Apart from his brief visit to Klukwan and George and Louis Shotridge in the 1890s, Davidson never returned to the Chilkat River. The Coast Survey itself certainly did, mapping the Chilkat River valley with a large party, using other means of cartography. The Survey’s 1899 map of the Chilkat River valley, showing the rows of clan houses of the village of “Klookwan,” was made using stereo photography from a photogrammetric camera.
The first Kohklux pencil map stayed with George Davidson for the rest of his life, and is now in the Davidson Papers Collection at the Bancroft Library at the University of California at Berkeley, where it was re-discovered in the 1980s by Linda Johnson, the Archivist of the Yukon Territory. The tracing cloth Kohklux map was sent to Coast Survey headquarters in Washington where it was entered into the register of t-sheets (“t” for topography) as T-2268. It lay forgotten for the next 137 years. In 2007, while working as a NOAA historian studying the Coast Survey, I organized a project to acquire digital scans of historic—and relatively inaccessible—Coast Survey maps now in the National Archives II in College Park, Maryland. I was looking for early t-sheets from Alaska, knowing them only by their numbers in old registers. As soon as I saw T-2268, I knew I was in the presence of a masterpiece of indigenous cartography, and also a great story.
In 2010, Cheryl Oliver and her staff of the NOAA Preserve America Initiative Internal Funding Program (PAIIF) provided the funding and support to allow me to go to Alaska and the Yukon to take digital versions of hundreds of historic Coast Survey maps and charts “back home” to the people there. In September, I arrived in what is now Chilkat Indian Village. The sawtooth mountains fringing the great Chilkat River looked just as Kohklux and his wives had drawn them in 1869.
In a sense, the Kohklux map was now being repatriated to the Tlingit, just as many of the historic Tlingit collections made by Louis Shotridge for the Penn Museum have been or will be returned to the descendants of the people who made them. Marsha Hotch’s interest in the map is to determine precisely what roles it might play in the survival and renewal of Tlingit culture. So the map is now of a piece, for example, with the revivals of traditional Tlingit arts and technologies, such as the magnificent cedar boat newly made in the Klukwan workshop for traditional crafts.
One of my objectives in visiting Klukwan was to find out what happened to George Davidson’s painting of the eclipse, which is after all a major artifact of historic Coast Survey art and culture to NOAA. It had gone missing, and remains missing, but I was surprised and delighted by certain news, when I visited the staff and authorities of the Sheldon Museum down the Chilkat River in Haines, Alaska. Lee Heinmiller, an adopted Tlingit and Director of Alaska Indian Arts, Inc., told me that the cedar plank George Davidson had used was in fact the blank back side of a Tlingit Chilkat Indian blanket pattern board, used to design the legendary Tlingit woven wool blankets. That pattern board was a medium as specific and important to the Tlingit as was the Coast Survey’s high quality ragfiber drawing paper used by Kohklux/Shotridge and his wives. Thus the exchange of the maps and the eclipse painting was a potlatch on many levels.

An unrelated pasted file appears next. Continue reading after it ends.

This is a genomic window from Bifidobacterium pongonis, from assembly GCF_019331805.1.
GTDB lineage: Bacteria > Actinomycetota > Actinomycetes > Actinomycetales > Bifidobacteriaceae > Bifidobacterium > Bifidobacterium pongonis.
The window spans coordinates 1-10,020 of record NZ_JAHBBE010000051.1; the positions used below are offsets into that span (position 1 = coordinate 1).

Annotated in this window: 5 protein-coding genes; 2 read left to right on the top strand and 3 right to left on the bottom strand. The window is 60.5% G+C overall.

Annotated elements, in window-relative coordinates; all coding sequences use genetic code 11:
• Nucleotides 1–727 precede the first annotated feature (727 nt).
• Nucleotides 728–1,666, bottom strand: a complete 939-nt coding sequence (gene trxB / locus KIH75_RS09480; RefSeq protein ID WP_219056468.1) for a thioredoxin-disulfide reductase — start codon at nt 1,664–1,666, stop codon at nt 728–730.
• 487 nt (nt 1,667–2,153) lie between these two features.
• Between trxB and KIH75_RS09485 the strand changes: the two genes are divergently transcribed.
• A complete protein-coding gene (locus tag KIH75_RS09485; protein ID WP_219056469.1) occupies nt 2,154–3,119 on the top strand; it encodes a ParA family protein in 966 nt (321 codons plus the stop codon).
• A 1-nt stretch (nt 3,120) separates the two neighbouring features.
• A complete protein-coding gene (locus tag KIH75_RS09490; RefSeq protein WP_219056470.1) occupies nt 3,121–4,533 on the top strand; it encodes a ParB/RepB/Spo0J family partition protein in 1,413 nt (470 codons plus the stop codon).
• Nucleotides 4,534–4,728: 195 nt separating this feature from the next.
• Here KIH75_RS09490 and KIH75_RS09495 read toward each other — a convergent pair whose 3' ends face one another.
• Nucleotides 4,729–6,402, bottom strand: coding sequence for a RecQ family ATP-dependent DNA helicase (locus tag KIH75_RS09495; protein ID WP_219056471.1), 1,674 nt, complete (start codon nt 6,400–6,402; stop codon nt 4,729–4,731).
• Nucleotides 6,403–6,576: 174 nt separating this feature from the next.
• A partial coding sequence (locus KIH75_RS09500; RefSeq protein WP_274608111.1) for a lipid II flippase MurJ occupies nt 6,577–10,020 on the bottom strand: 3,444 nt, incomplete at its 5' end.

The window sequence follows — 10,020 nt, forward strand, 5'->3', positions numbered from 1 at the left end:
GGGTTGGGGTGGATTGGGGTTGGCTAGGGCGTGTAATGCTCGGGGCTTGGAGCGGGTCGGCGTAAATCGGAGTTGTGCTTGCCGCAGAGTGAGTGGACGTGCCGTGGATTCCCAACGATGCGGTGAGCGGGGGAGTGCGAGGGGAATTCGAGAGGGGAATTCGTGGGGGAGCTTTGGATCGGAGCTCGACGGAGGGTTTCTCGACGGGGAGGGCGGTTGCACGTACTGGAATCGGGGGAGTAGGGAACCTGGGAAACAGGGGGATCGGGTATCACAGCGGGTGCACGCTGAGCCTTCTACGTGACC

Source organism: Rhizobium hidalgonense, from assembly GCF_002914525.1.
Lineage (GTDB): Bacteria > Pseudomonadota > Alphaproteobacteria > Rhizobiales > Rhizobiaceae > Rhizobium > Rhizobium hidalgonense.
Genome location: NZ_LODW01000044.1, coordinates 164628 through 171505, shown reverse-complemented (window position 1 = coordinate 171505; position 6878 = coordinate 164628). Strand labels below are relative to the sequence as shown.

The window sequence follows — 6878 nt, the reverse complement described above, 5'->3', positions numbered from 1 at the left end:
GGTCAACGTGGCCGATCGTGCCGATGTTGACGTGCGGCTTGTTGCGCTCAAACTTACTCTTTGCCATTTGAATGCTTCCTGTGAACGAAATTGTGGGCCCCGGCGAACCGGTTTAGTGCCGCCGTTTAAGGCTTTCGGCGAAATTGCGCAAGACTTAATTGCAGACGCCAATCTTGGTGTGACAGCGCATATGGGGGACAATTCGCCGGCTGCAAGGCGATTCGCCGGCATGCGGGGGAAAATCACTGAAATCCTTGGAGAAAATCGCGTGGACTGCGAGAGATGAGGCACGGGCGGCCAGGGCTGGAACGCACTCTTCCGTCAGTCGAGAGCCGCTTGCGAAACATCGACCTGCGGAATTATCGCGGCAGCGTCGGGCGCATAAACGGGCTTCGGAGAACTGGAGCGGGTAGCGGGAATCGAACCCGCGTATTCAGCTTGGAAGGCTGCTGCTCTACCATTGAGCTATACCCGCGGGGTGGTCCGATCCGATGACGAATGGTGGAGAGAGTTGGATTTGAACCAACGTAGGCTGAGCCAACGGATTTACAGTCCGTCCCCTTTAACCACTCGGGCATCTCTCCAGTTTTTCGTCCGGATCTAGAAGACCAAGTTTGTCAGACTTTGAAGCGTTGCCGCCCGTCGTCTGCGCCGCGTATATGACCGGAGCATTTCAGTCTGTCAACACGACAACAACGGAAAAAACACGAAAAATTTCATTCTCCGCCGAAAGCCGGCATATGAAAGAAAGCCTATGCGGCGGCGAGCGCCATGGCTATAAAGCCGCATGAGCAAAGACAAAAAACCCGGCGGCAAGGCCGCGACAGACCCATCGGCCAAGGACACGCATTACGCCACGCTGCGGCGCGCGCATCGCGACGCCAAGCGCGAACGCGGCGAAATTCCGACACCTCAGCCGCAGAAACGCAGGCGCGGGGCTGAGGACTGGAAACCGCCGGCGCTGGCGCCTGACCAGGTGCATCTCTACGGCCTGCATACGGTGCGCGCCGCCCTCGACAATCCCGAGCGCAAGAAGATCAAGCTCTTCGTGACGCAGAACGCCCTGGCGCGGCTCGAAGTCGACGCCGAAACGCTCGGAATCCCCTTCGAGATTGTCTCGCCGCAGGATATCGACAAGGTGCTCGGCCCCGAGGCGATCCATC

Now that the 19th century Kohklux map has returned home, it can be used to promote Indian cultural revival and renewal in the 21st century. Doug Hitch, a linguist with the Yukon Native Language Centre in Whitehorse, Yukon Territory, suggested a trial application. He proposed we travel to the sites of some of the 104 specific place names on the Kohklux map, to see what we would find there now. In one lovely example, Kohklux and his wives mapped a distinctly egg-shaped mountain right on the Yukon River, clearly identified by Davidson as a mountain. As seen from the air, the great stone dome now known in English as Eagle’s Nest Bluff certainly looks as Kohklux and his wives drew it.
Doug Hitch is a specialist in the Athabascan language family. The mountain’s name in Northern Tutchone, Ts’al Cho An, refers to both the mountain and its immediate context across the river. This dramatic cleft in the mountains cut through by the great Yukon can be seen in the photograph taken from the nearest road to the site. The site’s Tutchone name translates as “The Den of the Giant Frog.”
The Den of the Giant Frog? What could such a marvelous name mean? It will take another trip to the Yukon to begin to find out. I have just received another NOAA PAIIF grant to return to Alaska and the Yukon during the summer of 2012. And I have since discovered many more historic maps and graphics to bring “back home” when I go.